It’s another good year for Georgia College, in terms of students winning REUs (Research Experiences for Undergraduates) through the National Science Foundation (NSF). Seven biology, physics and mathematics students were selected to do a wide-range of different research in the United States and abroad.
About 25 to 30 percent of applicants are successful in getting a REU, said Dr. Kenneth McGill, chair of chemistry, physics and astronomy. McGill’s department nearly doubled the number of students getting REUs – from three last year to five. Every student who got REUs did previous research with Georgia College faculty.
“That’s something to brag about,” said Dr. Hasitha Mahabaduge, assistant professor of physics. “Getting accepted to these programs definitely shows how competitive and well-prepared our students are. As faculty, we have a big role to play in promoting these opportunities to our students and guiding them through the process with the help of our Career Center.”
REUs give students opportunities to gain laboratory skills, develop good work ethics and use state-of-the-art equipment. They learn research techniques with professors, graduate and post-doctorate students at other universities. This broadens their perspective, helping them see what graduate research is like and giving them network-building opportunities. Students also “take ownership” of their projects and acquire leadership skills, Mahabaduge said.
He teamed up with a student for a REU last summer at the University of Nebraska. Nowsherwan Sultan of Pakistan was not thinking of going to graduate school before that experience. Now, the physics senior wants to get a masters and work as a researcher. When REU students return, Mahabaduge said he sees new confidence and leadership potential in them.
Robert Blumenthal, chair of mathematics, called REUs a “terrific opportunity” for students to engage and collaborate with peers and faculty experts. Learning math is only “one side of the coin,” he said.
“The other and more important side is exploring mathematics, learning how to formulate meaningful questions and devising methods for attacking those questions,” Blumenthal said.
“This is a very creative process, one which is not unlike the creative process in any of the fine arts,” he said. “That our students are selected for these REU experiences speaks very well for Georgia College and for the way in which we are able to engender in our students a love of learning and a passion for exploration.”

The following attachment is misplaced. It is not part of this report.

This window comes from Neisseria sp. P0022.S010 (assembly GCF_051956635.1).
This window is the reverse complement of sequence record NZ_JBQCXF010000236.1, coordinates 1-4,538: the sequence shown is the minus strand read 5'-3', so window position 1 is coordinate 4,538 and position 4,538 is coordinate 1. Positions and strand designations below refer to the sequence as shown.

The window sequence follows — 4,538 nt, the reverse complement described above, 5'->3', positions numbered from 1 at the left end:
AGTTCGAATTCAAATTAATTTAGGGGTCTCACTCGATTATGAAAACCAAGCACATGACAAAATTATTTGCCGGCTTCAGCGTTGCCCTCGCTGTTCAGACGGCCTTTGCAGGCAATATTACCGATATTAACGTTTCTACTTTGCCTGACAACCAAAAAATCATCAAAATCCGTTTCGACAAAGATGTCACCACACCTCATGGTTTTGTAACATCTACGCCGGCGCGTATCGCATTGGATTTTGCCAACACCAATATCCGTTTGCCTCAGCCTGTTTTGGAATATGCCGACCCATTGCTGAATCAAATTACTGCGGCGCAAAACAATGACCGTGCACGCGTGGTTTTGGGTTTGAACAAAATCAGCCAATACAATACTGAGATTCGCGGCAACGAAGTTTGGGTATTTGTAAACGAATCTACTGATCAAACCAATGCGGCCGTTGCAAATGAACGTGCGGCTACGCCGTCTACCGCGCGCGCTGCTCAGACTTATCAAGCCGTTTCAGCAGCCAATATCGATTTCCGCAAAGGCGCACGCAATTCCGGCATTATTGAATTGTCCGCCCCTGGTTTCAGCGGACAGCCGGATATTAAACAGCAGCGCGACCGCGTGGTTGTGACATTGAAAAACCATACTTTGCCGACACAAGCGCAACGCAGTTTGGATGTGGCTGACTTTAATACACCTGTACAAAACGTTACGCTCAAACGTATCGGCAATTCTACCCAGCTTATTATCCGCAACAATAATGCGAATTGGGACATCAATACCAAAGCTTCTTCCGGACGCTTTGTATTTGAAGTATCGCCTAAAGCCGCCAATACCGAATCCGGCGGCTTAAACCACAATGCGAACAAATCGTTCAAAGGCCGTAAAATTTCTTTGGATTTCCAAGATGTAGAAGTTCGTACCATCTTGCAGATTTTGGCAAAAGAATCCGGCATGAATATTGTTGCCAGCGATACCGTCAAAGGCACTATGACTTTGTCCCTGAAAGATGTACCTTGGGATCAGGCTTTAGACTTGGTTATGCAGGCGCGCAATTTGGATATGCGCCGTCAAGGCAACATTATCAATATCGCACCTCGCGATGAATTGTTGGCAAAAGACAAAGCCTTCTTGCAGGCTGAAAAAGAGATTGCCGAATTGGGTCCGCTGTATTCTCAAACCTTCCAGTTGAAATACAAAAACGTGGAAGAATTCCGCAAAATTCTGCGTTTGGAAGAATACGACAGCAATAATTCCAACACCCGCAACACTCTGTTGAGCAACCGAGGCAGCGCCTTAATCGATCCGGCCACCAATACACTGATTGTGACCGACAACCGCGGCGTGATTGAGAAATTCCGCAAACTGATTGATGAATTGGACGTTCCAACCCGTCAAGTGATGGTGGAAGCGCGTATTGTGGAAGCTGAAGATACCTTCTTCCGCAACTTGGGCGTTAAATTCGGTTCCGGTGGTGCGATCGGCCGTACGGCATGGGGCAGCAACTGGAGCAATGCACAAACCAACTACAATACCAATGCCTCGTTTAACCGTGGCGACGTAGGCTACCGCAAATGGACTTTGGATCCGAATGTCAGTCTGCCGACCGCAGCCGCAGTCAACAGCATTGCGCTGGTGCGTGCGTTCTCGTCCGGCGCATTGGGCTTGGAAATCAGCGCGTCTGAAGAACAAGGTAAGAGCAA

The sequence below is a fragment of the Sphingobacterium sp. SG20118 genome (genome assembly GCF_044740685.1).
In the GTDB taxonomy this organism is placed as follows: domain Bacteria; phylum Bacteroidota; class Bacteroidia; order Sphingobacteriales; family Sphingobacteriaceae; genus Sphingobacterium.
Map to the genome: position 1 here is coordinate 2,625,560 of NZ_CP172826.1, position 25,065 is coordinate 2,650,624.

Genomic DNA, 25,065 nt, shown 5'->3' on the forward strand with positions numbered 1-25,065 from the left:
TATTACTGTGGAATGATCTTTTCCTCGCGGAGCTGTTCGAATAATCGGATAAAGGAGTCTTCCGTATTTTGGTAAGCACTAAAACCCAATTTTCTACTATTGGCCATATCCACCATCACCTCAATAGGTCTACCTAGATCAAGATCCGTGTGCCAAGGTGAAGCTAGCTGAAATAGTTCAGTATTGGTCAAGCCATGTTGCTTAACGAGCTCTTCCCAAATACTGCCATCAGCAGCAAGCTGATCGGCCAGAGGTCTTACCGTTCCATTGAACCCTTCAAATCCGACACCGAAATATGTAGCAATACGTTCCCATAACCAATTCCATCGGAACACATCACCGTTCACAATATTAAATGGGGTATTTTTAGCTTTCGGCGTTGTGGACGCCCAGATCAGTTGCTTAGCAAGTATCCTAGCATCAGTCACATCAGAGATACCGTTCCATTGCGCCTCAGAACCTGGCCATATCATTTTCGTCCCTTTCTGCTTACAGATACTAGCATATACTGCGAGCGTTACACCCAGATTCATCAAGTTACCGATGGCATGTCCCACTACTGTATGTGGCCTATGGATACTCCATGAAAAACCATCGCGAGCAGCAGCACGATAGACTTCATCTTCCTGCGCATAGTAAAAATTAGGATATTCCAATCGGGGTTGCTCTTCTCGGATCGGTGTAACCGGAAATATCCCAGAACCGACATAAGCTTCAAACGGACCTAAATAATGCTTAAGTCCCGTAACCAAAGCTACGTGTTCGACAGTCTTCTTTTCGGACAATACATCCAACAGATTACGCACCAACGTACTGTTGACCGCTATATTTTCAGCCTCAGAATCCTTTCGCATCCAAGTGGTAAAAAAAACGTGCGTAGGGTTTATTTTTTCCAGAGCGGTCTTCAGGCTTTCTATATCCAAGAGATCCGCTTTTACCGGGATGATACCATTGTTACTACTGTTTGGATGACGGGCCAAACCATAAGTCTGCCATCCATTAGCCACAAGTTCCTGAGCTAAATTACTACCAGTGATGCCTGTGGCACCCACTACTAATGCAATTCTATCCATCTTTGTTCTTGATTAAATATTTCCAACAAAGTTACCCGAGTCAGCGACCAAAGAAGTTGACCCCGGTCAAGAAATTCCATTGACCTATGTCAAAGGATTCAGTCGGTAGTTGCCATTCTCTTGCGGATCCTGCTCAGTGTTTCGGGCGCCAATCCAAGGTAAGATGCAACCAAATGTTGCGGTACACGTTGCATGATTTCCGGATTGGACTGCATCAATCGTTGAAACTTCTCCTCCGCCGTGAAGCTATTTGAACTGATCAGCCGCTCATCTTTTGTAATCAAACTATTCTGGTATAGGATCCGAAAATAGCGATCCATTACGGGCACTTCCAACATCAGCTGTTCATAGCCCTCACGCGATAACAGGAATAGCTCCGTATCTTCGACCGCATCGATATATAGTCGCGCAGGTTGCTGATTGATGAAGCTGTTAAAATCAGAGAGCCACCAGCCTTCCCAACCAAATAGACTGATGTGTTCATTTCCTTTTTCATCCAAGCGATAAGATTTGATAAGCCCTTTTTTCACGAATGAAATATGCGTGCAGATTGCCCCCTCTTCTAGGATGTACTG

NSF pays students a stipend, as well as all travel and lodging costs. REUs generally last eight to 10 weeks from May or June to August.
Senior Cain Alexander Gantt of Johns Creek is double majoring in mathematics and physics with a minor in computer science. Last year, he did work on “supercomputer clusters” for a REU at the University of Tennessee at Knoxville and Oak Ridge National Laboratory in Tennessee. This year, Gantt obtained another REU – this time in the field of “image reconstruction” at Salisbury University in Maryland.
Gantt participated in Dr. Ken McGill’s acoustic flow meter research, which helped him land this opportunity. Summer research could yield improvements in medical imaging and reduce future costs. It could add to “innovation cycles” in the industry, Gantt said, so institutions can upgrade medical equipment more often.
The REU will also help narrow Gantt’s focus on what to study in graduate school.
“A large portion of technical and programming skills I have learned during previous research will apply to the project I’ll work on this summer,” he said. “I hope to gain a better understanding of the field of signal processing as a whole, and how parallel computing can fit into a wide variety of tasks. I also hope to make new friends through the program and to learn more about Maryland and the surrounding area.”
Junior biology major Billie Mills of Moultrie will do a REU in molecular genetics and cell biology at the University of Chicago. It was her top choice. Mills will work in Dr. Illaria Rebay’s laboratory, studying “signal transduction in drosophila development.” Developmental pathways in the fruit fly are almost identical to animals and humans, she said.
“As a first-generation college student and a woman in the sciences, I am incredibly honored to have been selected for this REU. However, I know it will also present many challenges,” Mills said.
She turned down two other REUs – at Clemson University and Cornell University – to do the Chicago program. Mills feels this research is important for the future of medicine. As pharmaceuticals become more genetically-based, she said, it’s important to understand genetics and the cellular basis of human diseases.
Mills hopes to pursue a Ph.D. in molecular or cellular biology. At Georgia College, she participated in Dr. Ellen France’s research on “vesicular trafficking of temperature-sensitive S. Cerevisiae mutant.”
“As a young, budding scientist,” she said, “I am incredibly excited to enter into science at such an amazing time period and pursue research as a real job – where experiments continue day after day, even on weekends.”
Senior Spencer Shortt of Decatur, who has double majors in mathematics and physics, was accepted into the University of Florida’s International REU in gravitational physics at Birmingham, England. He will conduct research on “binary black hole formation and evolution” at the University of Birmingham.
At Georgia College, Shortt participated in two projects: Dr. Donovan Domingue’s merging galaxy and star formation research and Dr. Mahabaduge’s solar panel research on golf carts.
At the beginning and end of his REU, Shortt will spend a few days in Germany meeting other international REU students and giving presentations on his research. In England, he’ll work with Dr. Ilya Mandel, who uses a population code to theorize how black holes evolve and why gravitation waves exist in space.